On the contrary, Mother of Millions, also known as Devil’s Backbone and Chandelier Plant, have considerably narrow leaves. Instead of alternating and growing in pairs, they grow from the same node on the stem. Plantlets grow on the tip of leaves. Instead of a full complement of babies, each leaf only has 2-4 plantlets.

Mother of thousands
Mother of Thousands – Photo from Amazon


Another difference between both plants is that they display distinct growth patterns.

With several stalks growing upwards out of the same plant, the Mother of Millions forms bushy, patchy structures. On the other hand, the Mother of Thousands has a central stalk that grows vertically towards the sun. This single stalk is often weighed down by its leaves, but it keeps growing nevertheless.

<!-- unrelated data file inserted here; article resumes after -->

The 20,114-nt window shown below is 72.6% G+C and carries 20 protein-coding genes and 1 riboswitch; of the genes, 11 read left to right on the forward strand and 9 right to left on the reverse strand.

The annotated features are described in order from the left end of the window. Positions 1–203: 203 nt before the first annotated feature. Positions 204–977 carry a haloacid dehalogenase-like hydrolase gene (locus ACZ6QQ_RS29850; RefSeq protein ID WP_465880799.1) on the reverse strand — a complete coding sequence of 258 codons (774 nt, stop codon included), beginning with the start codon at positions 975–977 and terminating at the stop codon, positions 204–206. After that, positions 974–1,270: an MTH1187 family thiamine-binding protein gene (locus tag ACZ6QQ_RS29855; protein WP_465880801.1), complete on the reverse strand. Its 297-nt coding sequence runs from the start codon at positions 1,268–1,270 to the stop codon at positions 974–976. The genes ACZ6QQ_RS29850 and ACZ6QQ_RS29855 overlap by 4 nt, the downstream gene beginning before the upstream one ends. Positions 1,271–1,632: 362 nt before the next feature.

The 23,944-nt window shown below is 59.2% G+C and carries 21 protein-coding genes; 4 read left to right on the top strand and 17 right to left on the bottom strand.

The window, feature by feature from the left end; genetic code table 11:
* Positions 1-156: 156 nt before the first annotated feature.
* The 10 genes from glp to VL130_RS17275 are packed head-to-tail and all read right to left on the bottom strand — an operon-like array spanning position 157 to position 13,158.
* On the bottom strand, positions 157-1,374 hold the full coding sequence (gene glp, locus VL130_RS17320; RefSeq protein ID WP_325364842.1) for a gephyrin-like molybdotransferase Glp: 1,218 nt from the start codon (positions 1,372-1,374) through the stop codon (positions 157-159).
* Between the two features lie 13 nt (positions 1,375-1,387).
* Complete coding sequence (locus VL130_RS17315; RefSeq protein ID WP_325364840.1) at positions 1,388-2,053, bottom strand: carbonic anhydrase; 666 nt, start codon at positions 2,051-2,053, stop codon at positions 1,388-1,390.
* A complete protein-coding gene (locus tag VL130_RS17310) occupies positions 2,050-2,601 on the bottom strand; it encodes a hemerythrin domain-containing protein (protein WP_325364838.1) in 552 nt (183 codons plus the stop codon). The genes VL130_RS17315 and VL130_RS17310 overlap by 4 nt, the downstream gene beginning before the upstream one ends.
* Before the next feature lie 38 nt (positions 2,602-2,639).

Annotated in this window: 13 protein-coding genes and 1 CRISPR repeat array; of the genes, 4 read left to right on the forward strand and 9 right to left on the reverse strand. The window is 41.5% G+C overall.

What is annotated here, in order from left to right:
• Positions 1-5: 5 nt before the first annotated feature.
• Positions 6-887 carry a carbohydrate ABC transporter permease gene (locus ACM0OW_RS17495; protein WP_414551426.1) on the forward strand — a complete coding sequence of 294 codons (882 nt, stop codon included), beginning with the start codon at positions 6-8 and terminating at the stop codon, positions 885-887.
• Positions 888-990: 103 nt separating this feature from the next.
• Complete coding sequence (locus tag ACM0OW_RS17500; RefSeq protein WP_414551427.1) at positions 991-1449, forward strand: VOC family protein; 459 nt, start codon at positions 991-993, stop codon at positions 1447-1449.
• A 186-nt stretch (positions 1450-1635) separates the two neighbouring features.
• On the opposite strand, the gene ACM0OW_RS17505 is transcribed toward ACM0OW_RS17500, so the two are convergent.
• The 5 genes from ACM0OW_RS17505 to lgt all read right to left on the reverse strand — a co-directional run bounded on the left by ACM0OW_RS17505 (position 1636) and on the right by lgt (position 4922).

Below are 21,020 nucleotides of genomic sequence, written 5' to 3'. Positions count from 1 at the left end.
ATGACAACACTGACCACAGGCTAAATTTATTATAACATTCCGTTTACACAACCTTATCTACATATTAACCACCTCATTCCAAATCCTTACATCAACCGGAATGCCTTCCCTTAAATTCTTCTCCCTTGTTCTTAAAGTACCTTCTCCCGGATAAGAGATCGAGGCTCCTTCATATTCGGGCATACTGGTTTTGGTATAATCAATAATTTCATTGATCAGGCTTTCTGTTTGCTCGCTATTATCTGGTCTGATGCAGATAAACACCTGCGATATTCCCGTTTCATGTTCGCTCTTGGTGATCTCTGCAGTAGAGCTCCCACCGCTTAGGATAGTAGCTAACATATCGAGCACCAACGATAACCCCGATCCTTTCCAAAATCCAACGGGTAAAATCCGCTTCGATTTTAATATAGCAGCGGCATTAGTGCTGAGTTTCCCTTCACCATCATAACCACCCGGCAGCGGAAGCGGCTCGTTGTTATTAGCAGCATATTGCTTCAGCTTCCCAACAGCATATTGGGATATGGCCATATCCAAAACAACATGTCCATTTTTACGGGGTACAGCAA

Because of their tendency to grow in the most demanding climate conditions easily, they are confused with weeds. Their rapidly growing nature is a nuisance to their surroundings. Although genetically, they might not be what we call ‘weeds’ in daily life, they behave a lot like them.

Photo from Amazon

Kalanchoe Diffirentiation

The rapidly multiplying Kalanchoe subgenera grow relentlessly in harsh environments with minimal care. They are quite a nuisance to many, but their unique design makes them popular within succulent-loving circles. 

Mother of Millions is undoubtedly the most beloved species in the family, and it doesn’t come as a surprise – who wouldn’t love a cluster full of bright flowers on their balcony? Because the Mother of Millions shares commonalities with another Kalanchoe sibling, Mother of Thousands, it is a little difficult to separate the two. However, with this succinct guide to differentiating between the two, you will be well on your way to bringing the right Mother’s plant to your home. 

2 thoughts on “Mother of Millions

  1. It’s taken me months to get rid of mother of millions from my garden. They are such prolific spreaders and pop up everywhere. I think I’ll be finding and removing them for years so it’s very important to keep them contained.